It’s bulb-planting time.
Just as the first frost kills the tender flowers and vegetables in the garden, virtually ending this growing season, you need something to provide happier thoughts. That something is the prospect of the profusion of spring blossoms next year – crocuses, daffodils, tulips, hyacinths …
With bulbs, more is better. You can plant them among your other plants, so you have double the blooms in the same space. As a bonus, when the bulbs go by and the foliage turns brown, the later-blooming plants hide the fading foliage of the bulb plants.
You can plant bulbs anytime before the ground freezes, but doing so this month gives the roots more time to develop. Planting later, on the other hand, lessens the chance that deer or squirrels will eat tasty tulip and crocus bulbs. Daffodils are poisonous, so they are safe.
Plant bulbs in loose soil, about 8 inches deep for big ones and 5 inches deep for small ones. The pointy end should face up. The bottom end is flatter and has a circle where the roots will sprout. Garden supply stores sell bulb planters, in which you remove a core of soil, place the bulb and return the soil, but they will really slow you down. It is faster and easier to use a trowel or shovel – especially if you are going for the big bang big group of flowers.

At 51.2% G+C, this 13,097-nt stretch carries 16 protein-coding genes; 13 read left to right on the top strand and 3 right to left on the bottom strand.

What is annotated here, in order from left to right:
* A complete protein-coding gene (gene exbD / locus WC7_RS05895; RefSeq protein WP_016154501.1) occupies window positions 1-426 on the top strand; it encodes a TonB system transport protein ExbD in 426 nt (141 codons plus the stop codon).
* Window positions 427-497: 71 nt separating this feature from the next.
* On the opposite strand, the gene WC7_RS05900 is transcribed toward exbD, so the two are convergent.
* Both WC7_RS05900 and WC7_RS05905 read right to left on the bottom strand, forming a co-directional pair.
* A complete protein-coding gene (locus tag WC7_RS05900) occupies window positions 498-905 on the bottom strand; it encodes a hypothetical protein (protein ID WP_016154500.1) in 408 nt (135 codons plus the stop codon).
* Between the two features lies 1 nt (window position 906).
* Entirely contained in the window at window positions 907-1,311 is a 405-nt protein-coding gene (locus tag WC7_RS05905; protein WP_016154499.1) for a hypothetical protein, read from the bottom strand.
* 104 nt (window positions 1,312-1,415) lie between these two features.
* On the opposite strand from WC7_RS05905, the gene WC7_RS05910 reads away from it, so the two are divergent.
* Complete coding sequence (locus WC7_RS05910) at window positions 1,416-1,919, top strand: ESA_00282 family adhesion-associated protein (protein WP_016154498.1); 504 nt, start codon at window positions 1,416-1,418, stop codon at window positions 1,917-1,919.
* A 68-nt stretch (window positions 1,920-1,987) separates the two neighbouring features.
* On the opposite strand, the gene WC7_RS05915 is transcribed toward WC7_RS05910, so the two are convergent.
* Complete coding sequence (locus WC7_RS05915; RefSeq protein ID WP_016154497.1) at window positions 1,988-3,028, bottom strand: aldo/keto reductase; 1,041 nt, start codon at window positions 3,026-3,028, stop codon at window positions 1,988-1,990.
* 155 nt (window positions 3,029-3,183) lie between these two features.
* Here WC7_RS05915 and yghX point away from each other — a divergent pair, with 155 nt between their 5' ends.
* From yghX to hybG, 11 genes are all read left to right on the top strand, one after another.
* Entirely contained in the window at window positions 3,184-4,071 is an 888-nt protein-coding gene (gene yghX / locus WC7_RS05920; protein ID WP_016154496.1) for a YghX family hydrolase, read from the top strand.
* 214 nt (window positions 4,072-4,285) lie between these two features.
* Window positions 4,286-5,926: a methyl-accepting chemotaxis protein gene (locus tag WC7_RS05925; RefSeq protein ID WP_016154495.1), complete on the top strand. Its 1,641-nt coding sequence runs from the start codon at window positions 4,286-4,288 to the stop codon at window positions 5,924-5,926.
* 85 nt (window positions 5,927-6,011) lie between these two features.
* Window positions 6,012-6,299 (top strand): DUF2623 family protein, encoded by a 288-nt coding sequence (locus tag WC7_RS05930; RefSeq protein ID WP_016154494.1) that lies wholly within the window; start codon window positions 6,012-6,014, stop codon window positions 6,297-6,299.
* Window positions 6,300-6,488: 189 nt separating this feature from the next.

The traditional fertilizer for bulbs is bone meal, with a handful for each bulb, but the aroma can attract pests – everything from the neighbor cat to skunks. Truth is, bulbs store a lot of energy, and you don’t need fertilizer for the first year’s bloom.
After the bulbs bloom, top dress with a slow-release organic fertilizer, and you will be all set for future years.